Yeshivat Orot Shaul, Ra'anana

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Faith Facing The Holocaust - Lecture #13b: Remembrance of the Holocaust in the Teachings of the Rebbe of Slonim (Netivot Shalom) (Part 2)

By: Rav Tamir Granot



Charedi Remembrance

 

The ultra-Orthodox manner of Holocaust remembrance is the mirror image of that common in Israel.  Religious models of remembrance are fixed – and not only because of halakhic or traditional considerations.  By its very nature, religion makes the temporal subservient to the eternal and views every individual event within the context of an over-arching principle or meaning.  The recitation of "Kaddish" as an element of remembrance is not merely a requirement or law that must be fulfilled; its purpose is to extend the acceptance of Divine judgment to every instance of suffering or destruction.  The standard practice of reciting selichot on fast days is a ceremonial model that links every remembrance of catastrophe with the need to repent for our sins; like the recitation of Tehillim, it directs our hopes for salvation heavenward.  The lighting of a candle and the recitation of "E-l Malei Rachamim" or mishnayot express our belief that the suffering of this world is not the whole picture, as well as expressing our concern for the soul in the Upper World.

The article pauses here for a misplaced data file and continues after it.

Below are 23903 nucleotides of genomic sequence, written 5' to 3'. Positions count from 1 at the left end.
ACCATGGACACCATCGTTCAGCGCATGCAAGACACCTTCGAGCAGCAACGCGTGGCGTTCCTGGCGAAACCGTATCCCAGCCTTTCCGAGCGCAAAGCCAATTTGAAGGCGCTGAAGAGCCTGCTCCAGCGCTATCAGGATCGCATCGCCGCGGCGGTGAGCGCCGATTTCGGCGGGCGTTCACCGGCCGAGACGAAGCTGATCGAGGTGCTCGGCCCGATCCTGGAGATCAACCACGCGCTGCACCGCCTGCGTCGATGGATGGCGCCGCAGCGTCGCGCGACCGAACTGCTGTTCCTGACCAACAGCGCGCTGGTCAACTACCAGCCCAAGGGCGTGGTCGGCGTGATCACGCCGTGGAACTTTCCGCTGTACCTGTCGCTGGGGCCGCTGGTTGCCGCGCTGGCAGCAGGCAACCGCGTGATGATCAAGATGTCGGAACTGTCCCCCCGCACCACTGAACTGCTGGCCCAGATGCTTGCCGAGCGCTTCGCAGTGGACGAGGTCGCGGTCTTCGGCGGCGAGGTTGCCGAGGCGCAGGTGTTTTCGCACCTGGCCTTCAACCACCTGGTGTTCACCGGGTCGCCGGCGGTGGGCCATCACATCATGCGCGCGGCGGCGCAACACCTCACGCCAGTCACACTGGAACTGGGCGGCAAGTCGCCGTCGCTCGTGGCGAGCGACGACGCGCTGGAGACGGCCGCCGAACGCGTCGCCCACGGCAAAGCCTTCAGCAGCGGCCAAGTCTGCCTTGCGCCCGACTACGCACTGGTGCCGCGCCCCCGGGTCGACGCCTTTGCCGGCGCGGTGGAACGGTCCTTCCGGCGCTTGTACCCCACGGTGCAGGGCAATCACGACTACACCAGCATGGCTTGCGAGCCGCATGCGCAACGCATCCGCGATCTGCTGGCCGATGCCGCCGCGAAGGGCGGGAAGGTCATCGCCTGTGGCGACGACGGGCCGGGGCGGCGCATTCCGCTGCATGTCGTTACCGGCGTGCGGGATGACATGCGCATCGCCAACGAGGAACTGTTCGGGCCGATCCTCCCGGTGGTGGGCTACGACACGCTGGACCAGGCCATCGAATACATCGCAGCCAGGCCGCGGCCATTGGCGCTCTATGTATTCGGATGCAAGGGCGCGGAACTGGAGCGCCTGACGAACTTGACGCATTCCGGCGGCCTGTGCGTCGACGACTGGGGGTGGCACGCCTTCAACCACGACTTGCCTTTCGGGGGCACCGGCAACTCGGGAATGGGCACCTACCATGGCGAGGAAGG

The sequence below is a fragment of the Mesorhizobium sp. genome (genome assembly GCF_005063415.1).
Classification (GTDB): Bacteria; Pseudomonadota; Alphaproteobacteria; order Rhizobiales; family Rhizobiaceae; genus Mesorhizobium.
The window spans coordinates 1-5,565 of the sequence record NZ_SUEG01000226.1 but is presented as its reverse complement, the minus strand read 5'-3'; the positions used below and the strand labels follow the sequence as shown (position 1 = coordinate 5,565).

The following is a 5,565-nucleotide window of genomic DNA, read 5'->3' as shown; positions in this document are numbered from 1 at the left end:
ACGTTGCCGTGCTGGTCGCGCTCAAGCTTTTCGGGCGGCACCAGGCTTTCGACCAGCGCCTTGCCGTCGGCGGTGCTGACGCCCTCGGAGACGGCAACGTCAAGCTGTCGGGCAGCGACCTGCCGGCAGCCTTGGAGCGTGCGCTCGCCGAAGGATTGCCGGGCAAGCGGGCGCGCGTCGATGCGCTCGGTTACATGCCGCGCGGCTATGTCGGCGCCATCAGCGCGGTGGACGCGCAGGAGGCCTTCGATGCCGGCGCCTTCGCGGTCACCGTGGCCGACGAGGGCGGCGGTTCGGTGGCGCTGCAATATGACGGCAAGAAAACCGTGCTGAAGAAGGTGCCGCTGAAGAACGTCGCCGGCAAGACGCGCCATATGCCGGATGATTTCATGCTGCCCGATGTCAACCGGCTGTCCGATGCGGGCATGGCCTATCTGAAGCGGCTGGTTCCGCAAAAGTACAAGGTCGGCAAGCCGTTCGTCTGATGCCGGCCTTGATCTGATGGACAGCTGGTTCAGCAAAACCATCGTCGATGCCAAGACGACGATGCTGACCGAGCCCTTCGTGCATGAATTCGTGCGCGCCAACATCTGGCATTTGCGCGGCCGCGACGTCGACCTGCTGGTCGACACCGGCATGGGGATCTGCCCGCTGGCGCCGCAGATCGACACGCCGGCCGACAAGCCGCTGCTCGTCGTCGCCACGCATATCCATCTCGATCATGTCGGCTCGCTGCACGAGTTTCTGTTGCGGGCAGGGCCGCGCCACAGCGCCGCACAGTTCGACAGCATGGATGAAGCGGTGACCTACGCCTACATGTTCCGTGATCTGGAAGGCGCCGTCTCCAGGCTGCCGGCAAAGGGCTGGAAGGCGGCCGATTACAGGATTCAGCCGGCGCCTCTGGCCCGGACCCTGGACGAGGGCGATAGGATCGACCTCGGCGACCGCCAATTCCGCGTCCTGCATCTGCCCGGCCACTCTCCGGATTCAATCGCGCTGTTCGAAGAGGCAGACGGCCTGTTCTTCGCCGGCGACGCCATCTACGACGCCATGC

In other words, the ceremonial model expresses the world-view and the religious categories within which we perceive what is happening in the world – death, destruction, suffering – and allows us to continue to maintain some sort of acceptable religious order, which encompasses even the terrible experience of the latest catastrophe that threatened this order and its meaning.

 

The Purpose of Remembering the Holocaust

 

All of the above explains the distress experienced by the Rebbe of Slonim, representing a great portion of the charedi public.  New models of ceremony and remembrance do not exist; they are not legitimate, for both formal and essential reasons.[1] The old models are obviously valid and useful, but they are not sufficient.  It is not that the Slonimer Rebbe believes that acceptance of God's judgment or repentance are no longer relevant; the principles of faith are certainly true and eternal.  However, they cannot suffice to grasp the Holocaust because their very "standardness" may blur the uniqueness of this chapter in Jewish history and because the Holocaust itself is not the same as the catastrophes that preceded it.